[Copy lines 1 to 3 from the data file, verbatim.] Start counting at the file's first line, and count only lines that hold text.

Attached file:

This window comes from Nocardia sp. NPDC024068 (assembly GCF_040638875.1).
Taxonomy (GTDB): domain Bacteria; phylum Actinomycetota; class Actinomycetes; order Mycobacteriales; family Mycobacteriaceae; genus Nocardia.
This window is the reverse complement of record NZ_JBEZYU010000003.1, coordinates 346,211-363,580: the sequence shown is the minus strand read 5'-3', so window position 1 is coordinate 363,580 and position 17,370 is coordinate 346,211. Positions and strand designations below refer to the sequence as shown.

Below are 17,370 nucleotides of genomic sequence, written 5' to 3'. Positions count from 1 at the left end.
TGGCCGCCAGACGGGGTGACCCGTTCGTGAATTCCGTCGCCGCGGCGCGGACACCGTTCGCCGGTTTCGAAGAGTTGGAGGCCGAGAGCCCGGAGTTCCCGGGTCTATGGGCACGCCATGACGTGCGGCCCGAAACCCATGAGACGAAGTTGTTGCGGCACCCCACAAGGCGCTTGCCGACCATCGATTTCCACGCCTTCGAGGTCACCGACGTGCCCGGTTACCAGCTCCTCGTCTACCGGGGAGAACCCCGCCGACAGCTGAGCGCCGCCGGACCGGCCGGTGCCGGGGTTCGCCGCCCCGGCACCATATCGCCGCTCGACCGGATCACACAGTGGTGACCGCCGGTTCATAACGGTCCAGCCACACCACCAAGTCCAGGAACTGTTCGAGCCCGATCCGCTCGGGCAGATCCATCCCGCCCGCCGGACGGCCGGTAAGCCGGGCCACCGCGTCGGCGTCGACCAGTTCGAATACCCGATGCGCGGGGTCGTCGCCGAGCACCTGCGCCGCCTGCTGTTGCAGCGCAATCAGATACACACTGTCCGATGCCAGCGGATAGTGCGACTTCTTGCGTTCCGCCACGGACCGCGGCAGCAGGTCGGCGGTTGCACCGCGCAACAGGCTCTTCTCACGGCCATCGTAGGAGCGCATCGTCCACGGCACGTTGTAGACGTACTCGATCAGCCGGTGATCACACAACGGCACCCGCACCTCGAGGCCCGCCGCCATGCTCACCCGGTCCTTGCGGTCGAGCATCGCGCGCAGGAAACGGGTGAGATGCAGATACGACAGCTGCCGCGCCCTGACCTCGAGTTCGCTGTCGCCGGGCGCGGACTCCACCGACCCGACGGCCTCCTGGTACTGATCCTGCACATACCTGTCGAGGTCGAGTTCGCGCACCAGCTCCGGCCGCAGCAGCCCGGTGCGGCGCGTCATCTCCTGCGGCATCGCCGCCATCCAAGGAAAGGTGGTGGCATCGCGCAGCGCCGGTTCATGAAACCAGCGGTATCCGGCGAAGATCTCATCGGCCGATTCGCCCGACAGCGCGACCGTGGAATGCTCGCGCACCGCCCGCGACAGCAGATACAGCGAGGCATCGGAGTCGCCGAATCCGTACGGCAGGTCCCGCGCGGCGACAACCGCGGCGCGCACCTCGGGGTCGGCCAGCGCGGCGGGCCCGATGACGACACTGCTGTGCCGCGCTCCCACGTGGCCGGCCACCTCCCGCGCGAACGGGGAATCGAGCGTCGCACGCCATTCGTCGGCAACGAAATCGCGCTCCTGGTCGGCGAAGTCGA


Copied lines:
This window comes from Nocardia sp. NPDC024068 (assembly GCF_040638875.1).
Taxonomy (GTDB): domain Bacteria; phylum Actinomycetota; class Actinomycetes; order Mycobacteriales; family Mycobacteriaceae; genus Nocardia.
This window is the reverse complement of record NZ_JBEZYU010000003.1, coordinates 346,211-363,580: the sequence shown is the minus strand read 5'-3', so window position 1 is coordinate 363,580 and position 17,370 is coordinate 346,211. Positions and strand designations below refer to the sequence as shown.